- Ms. Fanservice: Penelope, despite being fully clothed.
- The closest she really gets to a Fanservice moment is in "Cross Country Double Cross", when she temporarily removes her boots, revealing her bare feet.
- Mummy Wrap: The Hooded Claw naturally mummified Penelope for one of his schemes in the Egyptian-themed episode, "Arabian Desert Danger".
- Names to Run Away From Really Fast: Who'd want a guardian/lawyer called Sylvester Sneekly?
- Never Say "Die": Averted in the Mexican dub.
- No Fourth Wall: Simiarly to how so in Wacky Races, The Hooded Claw and the narrator will often address one another.
- Plus points in this case it's Paul Lynde and Gary Owens having fourth-wall–breaking comedy
- No Kill Like Overkill: The Hooded Claw's traps always consisted of some kind of crazy Rube Goldberg-esque setup that would eventually lead to Penelope's death. More often than not, the Claw would always spend nearly a minute explaining how the trap works, and Penelope often takes advantage of the time it takes for the trap to go into action to save herself.
- No Name Given: The Bully Brothers.
- Nonindicative Name: The Hooded Claw. No hood, no claw. I guess he just thought the name sounded cool.
- His cape and hat are hooding his identity, and claw because he always grabs Penelope.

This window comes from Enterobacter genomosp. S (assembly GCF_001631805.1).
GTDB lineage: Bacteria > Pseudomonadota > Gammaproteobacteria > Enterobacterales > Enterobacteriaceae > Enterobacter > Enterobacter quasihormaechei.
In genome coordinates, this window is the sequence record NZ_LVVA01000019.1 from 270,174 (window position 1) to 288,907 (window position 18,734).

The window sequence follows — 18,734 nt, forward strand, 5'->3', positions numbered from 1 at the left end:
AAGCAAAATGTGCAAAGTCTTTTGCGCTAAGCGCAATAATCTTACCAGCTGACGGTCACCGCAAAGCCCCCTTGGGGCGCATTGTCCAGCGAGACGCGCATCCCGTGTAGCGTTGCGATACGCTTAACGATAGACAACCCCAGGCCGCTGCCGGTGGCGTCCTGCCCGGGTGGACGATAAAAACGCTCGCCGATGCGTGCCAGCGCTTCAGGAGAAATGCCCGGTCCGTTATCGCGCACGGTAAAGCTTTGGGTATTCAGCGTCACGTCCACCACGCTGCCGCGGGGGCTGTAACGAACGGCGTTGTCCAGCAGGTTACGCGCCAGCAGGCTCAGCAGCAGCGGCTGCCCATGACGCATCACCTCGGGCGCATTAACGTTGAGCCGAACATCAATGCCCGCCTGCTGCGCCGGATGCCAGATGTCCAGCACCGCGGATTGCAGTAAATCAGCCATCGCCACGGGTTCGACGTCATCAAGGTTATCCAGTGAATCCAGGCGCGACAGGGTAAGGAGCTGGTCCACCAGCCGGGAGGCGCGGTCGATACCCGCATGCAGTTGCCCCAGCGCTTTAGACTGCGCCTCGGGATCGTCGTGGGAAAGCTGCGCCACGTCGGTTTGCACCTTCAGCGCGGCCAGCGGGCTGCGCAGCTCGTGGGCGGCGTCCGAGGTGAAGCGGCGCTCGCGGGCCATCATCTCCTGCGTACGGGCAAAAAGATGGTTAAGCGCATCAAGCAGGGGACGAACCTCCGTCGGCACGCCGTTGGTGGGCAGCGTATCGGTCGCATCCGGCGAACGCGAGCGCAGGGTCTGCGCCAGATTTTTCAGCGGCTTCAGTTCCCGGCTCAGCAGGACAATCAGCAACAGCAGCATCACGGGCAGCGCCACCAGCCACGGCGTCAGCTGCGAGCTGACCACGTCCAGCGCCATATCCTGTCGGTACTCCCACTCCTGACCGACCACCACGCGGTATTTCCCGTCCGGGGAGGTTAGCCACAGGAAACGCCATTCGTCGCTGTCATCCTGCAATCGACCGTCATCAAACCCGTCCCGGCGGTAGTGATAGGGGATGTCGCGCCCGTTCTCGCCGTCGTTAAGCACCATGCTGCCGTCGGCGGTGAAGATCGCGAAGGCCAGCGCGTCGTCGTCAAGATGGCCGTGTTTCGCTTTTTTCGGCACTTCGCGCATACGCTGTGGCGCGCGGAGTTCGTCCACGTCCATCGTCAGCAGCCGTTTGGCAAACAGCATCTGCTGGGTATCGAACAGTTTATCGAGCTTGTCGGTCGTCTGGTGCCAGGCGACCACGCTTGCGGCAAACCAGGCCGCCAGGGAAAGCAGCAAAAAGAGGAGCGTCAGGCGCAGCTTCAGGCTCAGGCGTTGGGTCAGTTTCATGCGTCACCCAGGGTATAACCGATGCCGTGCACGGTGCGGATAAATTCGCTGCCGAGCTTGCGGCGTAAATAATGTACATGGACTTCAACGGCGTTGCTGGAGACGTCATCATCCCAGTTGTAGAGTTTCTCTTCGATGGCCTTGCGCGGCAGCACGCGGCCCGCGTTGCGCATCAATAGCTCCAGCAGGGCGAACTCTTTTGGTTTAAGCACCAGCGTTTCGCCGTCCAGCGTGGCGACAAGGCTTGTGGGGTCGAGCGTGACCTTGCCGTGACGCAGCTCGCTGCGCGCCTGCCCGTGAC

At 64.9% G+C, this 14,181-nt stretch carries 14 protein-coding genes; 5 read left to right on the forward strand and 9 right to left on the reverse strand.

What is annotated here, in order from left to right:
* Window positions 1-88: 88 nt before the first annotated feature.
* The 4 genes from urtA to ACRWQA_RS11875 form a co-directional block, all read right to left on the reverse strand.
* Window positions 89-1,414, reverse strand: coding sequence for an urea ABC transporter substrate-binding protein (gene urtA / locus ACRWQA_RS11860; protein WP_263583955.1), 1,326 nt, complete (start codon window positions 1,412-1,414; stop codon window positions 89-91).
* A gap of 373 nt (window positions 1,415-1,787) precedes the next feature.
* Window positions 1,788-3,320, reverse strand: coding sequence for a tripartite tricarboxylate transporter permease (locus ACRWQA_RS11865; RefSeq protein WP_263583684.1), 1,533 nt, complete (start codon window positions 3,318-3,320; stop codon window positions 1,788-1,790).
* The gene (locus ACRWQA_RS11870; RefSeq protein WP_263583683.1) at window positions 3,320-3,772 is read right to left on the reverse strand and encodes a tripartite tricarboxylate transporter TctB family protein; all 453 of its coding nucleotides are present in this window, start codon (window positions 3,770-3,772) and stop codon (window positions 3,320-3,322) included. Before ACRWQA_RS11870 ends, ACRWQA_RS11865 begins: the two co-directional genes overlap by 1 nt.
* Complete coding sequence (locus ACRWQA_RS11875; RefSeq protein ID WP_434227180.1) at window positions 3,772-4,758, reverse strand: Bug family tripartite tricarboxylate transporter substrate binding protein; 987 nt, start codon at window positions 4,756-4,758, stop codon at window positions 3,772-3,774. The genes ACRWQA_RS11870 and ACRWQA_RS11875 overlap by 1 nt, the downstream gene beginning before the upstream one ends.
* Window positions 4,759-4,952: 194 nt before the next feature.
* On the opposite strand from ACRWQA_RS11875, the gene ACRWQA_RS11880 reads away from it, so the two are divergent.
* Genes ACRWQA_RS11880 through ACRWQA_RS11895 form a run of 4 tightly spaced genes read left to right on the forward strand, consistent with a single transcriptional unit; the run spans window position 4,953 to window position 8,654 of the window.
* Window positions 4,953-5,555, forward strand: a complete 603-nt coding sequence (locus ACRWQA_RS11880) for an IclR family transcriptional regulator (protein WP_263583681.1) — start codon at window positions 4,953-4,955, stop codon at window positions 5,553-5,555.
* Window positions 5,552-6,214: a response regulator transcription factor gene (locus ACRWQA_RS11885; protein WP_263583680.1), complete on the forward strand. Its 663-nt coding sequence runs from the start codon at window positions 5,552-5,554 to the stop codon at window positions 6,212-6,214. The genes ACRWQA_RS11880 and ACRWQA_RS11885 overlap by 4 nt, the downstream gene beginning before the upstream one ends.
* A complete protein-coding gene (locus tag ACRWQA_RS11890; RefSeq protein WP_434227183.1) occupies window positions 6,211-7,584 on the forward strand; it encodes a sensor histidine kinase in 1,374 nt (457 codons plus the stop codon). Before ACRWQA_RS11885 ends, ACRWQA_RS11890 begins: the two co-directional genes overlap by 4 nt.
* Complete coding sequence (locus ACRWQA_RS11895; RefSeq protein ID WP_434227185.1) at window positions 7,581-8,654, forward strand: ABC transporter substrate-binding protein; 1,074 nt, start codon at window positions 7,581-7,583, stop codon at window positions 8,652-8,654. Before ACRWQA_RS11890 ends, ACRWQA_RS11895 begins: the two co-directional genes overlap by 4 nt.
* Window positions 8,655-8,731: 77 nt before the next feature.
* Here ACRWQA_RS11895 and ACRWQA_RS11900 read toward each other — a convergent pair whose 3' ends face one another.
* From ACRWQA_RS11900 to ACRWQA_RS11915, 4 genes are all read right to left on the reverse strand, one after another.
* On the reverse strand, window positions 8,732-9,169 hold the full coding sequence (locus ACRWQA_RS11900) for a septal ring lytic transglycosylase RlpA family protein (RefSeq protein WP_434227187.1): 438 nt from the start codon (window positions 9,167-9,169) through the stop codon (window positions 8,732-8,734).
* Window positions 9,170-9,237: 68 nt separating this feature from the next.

- Not Named in Closing Credits: In the "Voices" section of the end credits, Paul Lynde is nowhere to be seen.
- Obfuscating Stupidity: Dum-Dum, despite his name, has helped Penelope in big ways twice. Once when he threw a feather into the mouth of a man-eating plant so it would gag and spit her out, and when he snagged the Hooded Claw's cape and hat so Penelope could win a scavenger hunt. Both times he was rewarded with a kiss from Penelope.
- Obviously Evil: The Hooded Claw in spades! He's got a giant nose, a flabby chin, and a lanky body with a walk to match! As Sylvester Sneekly, he has devil horn hair, which indicates his true colors. Frankly, I'm surprised nobody ever commented on this before.
- Only Known by Their Nickname: Six of the mobsters.
- Only One Name: Clyde of the Ant Hill Mob.
- Paper-Thin Disguise: The Hooded Claw did this a lot, and sometimes would wear his purple ribbon mask with them, too.
- Parasol Parachute: In the first episode, "Jungle Jeopardy", a single small umbrella is enough to lower the entire Ant Hill Mob and Chuggaboom safely to the ground.
- Packed Hero: In "London Town Treachery", the armored Ant Hill Mobsters are canned, with their faces on the labels.
- Pink Means Feminine
- Pink Girl, Blue Boy: Penelope looooves pink; all the mobsters except Clyde wear blue suits.
- Softy has a pink hat-band, however. In fact, each member of the mob has a different colour hat-band.
- Powder Trail: The Hooded Claw lights one in "Jungle Jeopardy".
- Pretty in Mink: In "North Pole Peril", Penelope wears a fur-trimmed coat.
- Psycho Electric Eel: Two of them are used to power a Death Trap in "The Treacherous Movie Lot Plot".
- Puny Parachute: Penelope's Improvised Parachute above.
- Rube Goldberg Hates Your Guts: The Hooded Claw could be the poster boy for this trope.
- Shout-Out: From the debut episode, "Jungle Jeopardy":
Penelope: My arch enemy, the Hooded Claw!